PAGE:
Over the past couple of weeks, I have published several of my hitter projections with a detailed explanation of each metric projected. Today, it’s finally time to switch over to the pitching side. Kris Medlen returned from Tommy John surgery with a bang last year, posting a microscopic 0.97 ERA and 0.81 WHIP as a starter. A performance like that will grab the attention of fantasy owners and it has vaulted him up the ADP charts, as he has been getting drafted 75th overall and 14th among starting pitchers on Mock Draft Central. With a limited history, projecting him is tough. Let’s go through the process, of which you can read more about here.
He threw a combined 151 innings last season, including his short stint at Triple-A and that was the most he has ever thrown in one year. So he’s not without risk if approaching a new career high. But, we can’t just assume he will be unable to pitch this many innings and it is unlikely to be due to poor performance that keeps his innings down.
Last season, Medlen suddenly became an extreme ground ball pitcher. In previous years, he posted a near league average batted ball distribution, though the ground balls were replaced with line drives. Since batted ball rates are quite stable, this is a big question mark. There doesn’t seem to be any changes in his pitch selection that would point to the sharp increase in worm burners. So, I decided to hedge and projected some regression from last season’s above 50% ground ball rate, but not so much that he would turn into a below average ground ball inducer.
I generally stick to 10% for the majority of pitchers unless they call an extreme ball park home or have had three full seasons, at the very least, of better/worse than average HR/FB rates. There is so much luck involved here that it takes a while for a pitcher’s true talent level to shine through. With just 315.2 career innings to Medlen’s name, it’s simply not enough. A tiny 5.7% HR/FB rate was a big reason for his miniscule ERA last year.
Like HR/FB ratio, there has to be a compelling reason to project a young pitcher with a limited history for anything other than around a league average BABIP. As would be expected for a pitcher who posted a 1.57 ERA, Medlen benefited from an unsustainable .261 BABIP last year. He was a ground ball pitcher and his line drive and IFFB% didn’t dramatically differ from the league average. This suggests to me that he should revert right back toward league average this year.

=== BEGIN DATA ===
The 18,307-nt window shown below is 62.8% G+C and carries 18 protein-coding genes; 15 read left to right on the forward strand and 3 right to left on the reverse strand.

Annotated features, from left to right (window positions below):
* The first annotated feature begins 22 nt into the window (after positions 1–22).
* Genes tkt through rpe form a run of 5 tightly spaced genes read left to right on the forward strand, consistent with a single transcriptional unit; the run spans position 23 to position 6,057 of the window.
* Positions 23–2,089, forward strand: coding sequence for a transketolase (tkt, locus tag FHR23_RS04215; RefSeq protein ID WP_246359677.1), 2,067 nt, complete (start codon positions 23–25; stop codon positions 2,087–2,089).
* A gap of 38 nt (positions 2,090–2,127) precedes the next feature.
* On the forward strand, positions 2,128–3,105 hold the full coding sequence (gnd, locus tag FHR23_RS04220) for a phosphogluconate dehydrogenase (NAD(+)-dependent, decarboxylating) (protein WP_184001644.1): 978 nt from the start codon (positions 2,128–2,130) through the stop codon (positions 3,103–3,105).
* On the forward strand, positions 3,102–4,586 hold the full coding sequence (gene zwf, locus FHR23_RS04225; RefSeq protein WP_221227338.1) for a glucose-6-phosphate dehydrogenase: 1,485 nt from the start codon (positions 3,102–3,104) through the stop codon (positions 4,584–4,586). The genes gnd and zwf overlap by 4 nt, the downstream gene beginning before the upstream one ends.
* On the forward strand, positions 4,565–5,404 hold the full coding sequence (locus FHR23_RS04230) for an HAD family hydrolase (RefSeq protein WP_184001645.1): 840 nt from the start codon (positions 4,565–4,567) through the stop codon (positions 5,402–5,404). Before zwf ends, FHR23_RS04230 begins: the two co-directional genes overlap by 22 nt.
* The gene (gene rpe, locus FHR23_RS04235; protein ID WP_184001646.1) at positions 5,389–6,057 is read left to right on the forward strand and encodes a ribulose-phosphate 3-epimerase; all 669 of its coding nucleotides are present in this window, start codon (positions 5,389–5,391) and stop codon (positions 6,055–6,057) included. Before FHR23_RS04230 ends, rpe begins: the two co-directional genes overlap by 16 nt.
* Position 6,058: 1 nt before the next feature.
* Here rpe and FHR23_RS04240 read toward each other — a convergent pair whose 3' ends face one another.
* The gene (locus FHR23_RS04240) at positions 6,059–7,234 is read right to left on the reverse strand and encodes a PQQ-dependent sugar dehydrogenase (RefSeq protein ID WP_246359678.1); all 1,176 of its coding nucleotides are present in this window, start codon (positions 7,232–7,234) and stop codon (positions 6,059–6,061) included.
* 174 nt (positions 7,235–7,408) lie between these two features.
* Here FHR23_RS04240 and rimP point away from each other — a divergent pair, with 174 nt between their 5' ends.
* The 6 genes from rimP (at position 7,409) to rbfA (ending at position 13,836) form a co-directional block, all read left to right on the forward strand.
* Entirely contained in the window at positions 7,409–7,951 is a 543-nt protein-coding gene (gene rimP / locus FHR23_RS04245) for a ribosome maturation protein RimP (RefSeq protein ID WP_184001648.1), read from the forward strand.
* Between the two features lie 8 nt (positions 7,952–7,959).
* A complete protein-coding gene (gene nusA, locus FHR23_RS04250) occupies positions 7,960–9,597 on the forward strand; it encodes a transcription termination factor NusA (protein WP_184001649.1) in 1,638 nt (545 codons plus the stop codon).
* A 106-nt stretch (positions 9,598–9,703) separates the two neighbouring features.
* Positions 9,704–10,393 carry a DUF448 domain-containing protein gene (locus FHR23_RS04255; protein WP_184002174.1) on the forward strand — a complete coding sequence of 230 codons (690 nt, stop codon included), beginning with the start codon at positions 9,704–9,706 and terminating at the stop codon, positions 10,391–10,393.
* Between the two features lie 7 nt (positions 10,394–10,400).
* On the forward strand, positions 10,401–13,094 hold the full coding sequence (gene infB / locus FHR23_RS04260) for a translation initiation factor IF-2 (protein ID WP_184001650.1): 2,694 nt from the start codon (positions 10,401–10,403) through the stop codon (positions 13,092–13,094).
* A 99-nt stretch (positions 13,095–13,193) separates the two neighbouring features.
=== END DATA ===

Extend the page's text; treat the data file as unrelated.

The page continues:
However, it is worth noting that he generated a high O-Swing% last season, which fits the story line of allowing weak contact. That metric actually correlates pretty well year-to-year, so maybe he’ll be able to repeat and post another below league average BABIP. Since he hasn’t been this good in his previous two seasons, then I’m unwilling to give him the benefit of the doubt based on a strong two-thirds of a season.
In 83.2 innings as a starter last year, Medlen walked just 10 batters for a 1.1 walk rate. His F-Strike% was high and he has always displayed excellent control. But, unless we’re dealing with a pitcher who has consistently posted sub-2.0 walk rates, then I will automatically regress at 2.0 at the very least. Only 10 qualified starters in baseball posted a sub-2.0 walk rate (after rounding), so it is clearly difficult.
Medlen also dazzled on the strikeout front last year, punching out 84 batters in those 83.2 innings. His SwStk% was very good and he also got an above average rate of called strikes. But, he’s armed with a below average fastball and relies on location and a great change-up. That’s fine if all we’re looking for is a potentially excellent starting pitcher. But it doesn’t usually lead to high strikeout rates.
Below is my final projected pitching line, along with a smattering of other projection systems for comparison.
This is some of the biggest variance between projections I have seen. A low ERA of 2.90 and high of 3.78 is a rather large range. It just drives home the point that Medlen is extremely hard to project. As he should be, his level of complete awesomeness last year doesn’t happen very often.
Decide who I should publish a Pod Projection for! Tell me in the comments which pitcher you want to see and whoever gets named most will become the subject of the next post.
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